“That’s why he likes this place ” said Roger,” the breeze cuts around enough to give him good warning of danger” “It’s good bears can’t see as well as they can smell”, He said.
After lunch in the shade, we found a set up that looked like it had been hit the evening before. We set up as before, stinky stuff and all. Roger placed the blind a good 100 yards away. The area was quite open with big cottonwoods and low brush. He commented that the bear were very cautious coming into this set up.
We waited quietly until dark. Three bear came in, a black, a brown and a big gray. None were big enough for me. We let them go, watching them through the binoculars and practicing shots on them. We got back to camp well after dark.
We spent the next few days checking baits, setting up, seeing a few bear but none that I wanted to shoot. I knew that a 7 ½ footer had come out of this area the year before and wanted his grandpa. None of the ones we saw came close. It took a long day to check a few baits, re-bait then set up morning and evening. We rarely visited the same bait twice.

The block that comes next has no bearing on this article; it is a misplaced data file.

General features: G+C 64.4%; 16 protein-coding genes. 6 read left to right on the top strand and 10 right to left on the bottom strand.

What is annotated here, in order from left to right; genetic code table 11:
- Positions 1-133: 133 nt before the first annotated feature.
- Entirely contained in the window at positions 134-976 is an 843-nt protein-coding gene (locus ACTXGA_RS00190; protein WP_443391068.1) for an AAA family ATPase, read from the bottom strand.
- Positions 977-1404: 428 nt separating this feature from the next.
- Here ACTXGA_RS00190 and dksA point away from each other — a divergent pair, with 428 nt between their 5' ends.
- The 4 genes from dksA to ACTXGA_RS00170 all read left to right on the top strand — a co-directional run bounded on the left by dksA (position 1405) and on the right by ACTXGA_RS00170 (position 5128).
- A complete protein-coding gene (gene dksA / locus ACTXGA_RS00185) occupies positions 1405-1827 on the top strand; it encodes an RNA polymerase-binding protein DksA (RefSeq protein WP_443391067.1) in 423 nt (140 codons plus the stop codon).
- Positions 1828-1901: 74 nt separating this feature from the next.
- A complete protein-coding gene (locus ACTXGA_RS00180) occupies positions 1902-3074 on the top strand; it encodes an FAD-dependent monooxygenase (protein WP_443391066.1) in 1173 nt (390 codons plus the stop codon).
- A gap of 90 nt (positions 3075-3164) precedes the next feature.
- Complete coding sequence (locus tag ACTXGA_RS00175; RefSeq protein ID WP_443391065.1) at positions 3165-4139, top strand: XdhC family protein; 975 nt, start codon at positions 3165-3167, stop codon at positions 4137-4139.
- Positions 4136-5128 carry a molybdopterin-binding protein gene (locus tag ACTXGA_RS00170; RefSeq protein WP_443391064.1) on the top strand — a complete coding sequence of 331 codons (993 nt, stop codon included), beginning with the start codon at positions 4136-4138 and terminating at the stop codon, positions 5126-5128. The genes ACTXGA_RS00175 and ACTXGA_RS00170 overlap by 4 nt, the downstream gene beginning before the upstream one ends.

We were traveling the Wildhorse country when Roger saw the red bear. this was one of the few baits that could be seen from the track. It was a good 800 yards away. Roger had eyes like an eagle. I couldn’t even see him without ten power glasses After he pointed it out, I could see a small reddish dot way down the canyon. It moved and turned out to be a red bear in the binoculars. We had been on our way to another bait further down canyon.
“Yu’ want?” questioned Roger, “bear in hand’s better’n a bear in the bush.” I wanted, at least to look. The bear was so red that he was attractive. Roger swung the truck off the track and we dismounted. We decided to try a sneak even though it was starting to get dark. I grabbed my muzzleloader and walking stick, (I have a bad knee and can’t get across the street without a walking stick). He grabbed his pack. My fanny pack was already cinched around my waist. We headed down canyon into the dusk.